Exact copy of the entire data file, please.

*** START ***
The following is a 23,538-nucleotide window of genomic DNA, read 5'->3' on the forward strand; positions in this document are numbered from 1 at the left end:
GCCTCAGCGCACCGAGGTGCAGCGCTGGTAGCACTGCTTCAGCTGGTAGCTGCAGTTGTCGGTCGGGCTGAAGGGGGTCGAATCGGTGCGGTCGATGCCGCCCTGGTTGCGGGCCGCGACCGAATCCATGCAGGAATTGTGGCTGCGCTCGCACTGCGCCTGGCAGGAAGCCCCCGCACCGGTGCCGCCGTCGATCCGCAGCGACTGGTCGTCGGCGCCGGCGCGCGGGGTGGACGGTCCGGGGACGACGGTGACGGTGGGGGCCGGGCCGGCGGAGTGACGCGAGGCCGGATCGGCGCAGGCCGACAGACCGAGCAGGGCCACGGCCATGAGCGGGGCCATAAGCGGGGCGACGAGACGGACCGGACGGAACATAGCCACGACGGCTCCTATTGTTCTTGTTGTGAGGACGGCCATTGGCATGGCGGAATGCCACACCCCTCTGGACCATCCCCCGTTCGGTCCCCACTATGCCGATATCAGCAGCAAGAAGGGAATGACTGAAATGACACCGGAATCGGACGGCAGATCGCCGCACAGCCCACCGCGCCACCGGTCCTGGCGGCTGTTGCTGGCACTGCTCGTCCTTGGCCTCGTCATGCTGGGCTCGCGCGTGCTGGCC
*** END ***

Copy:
The following is a 23,538-nucleotide window of genomic DNA, read 5'->3' on the forward strand; positions in this document are numbered from 1 at the left end:
GCCTCAGCGCACCGAGGTGCAGCGCTGGTAGCACTGCTTCAGCTGGTAGCTGCAGTTGTCGGTCGGGCTGAAGGGGGTCGAATCGGTGCGGTCGATGCCGCCCTGGTTGCGGGCCGCGACCGAATCCATGCAGGAATTGTGGCTGCGCTCGCACTGCGCCTGGCAGGAAGCCCCCGCACCGGTGCCGCCGTCGATCCGCAGCGACTGGTCGTCGGCGCCGGCGCGCGGGGTGGACGGTCCGGGGACGACGGTGACGGTGGGGGCCGGGCCGGCGGAGTGACGCGAGGCCGGATCGGCGCAGGCCGACAGACCGAGCAGGGCCACGGCCATGAGCGGGGCCATAAGCGGGGCGACGAGACGGACCGGACGGAACATAGCCACGACGGCTCCTATTGTTCTTGTTGTGAGGACGGCCATTGGCATGGCGGAATGCCACACCCCTCTGGACCATCCCCCGTTCGGTCCCCACTATGCCGATATCAGCAGCAAGAAGGGAATGACTGAAATGACACCGGAATCGGACGGCAGATCGCCGCACAGCCCACCGCGCCACCGGTCCTGGCGGCTGTTGCTGGCACTGCTCGTCCTTGGCCTCGTCATGCTGGGCTCGCGCGTGCTGGCC